Who Are We? What Are We?
Even to those involved it’s not clear whether this identity crisis started as a joke or a real concern. Mostly it remained a joke in that in the discussions leading up to this article there was a lot of laughing. But there was a little edge of seriousness in a few people that we really did need to address the situation. It even became the top article in our recent monthly Newsletter. (You can sign up for our free monthly Newsletters.) Our website continuously gets comments. We pay attention to what our readers have to say, and we’ve gotten several comments about this specific question. Getting these comments seemed to show us that we’re not doing very well at communicating our role, that is, what we see as our job description.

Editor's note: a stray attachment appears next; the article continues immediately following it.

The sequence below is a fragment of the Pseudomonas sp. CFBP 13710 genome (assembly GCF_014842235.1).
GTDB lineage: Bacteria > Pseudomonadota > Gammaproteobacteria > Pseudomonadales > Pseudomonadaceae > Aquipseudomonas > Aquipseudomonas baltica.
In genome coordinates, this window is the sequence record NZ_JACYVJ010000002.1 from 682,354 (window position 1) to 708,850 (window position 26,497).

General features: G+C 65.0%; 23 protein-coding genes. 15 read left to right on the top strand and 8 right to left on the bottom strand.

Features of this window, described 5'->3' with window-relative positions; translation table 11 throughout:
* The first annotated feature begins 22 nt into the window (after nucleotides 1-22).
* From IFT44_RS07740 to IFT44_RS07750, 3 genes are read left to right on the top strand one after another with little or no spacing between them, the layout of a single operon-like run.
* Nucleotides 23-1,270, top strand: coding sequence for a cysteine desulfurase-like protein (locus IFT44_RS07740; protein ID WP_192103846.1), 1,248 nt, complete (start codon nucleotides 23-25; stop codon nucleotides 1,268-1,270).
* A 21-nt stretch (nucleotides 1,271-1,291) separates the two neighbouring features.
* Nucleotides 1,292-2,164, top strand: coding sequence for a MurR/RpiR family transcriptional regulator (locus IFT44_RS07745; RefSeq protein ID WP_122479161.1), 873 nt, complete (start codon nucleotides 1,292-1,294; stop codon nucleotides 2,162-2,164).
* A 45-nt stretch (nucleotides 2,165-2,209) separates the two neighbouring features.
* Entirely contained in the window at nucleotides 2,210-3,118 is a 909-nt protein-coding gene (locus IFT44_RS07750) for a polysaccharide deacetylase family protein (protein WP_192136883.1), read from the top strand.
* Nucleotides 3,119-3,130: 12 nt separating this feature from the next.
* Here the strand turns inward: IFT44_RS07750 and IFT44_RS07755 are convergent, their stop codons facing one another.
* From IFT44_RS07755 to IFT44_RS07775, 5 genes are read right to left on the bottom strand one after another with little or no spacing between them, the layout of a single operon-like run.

Welcome to the Neuroscience Research and Development Consultancy website. Have a question or a comment? Send it to us at: Comment@NeuroSciRandD.com
First, A Few Humble Words
We at the Neuroscience Research and Development Consultancy, LLC, actually do have a job description. It defines our role to play in the larger scheme of things, that is, it’s the job function that’s been assigned to us. It’s what we do. And, we hope this doesn’t sound boastful, but we do consider ourselves at least capable and competent to do the job. However, we try not to take ourselves too seriously in the process. As we humorously point out on our Home Page, many people call our company and us “nerdsy” from the acronym for the company, NRDC, or NRD-C. What we offer below in addressing the readers’ concerns is not meant to sound grandiose, rather, just factual. We just feel that we have a job to do and it’s important to us that we try to do it well.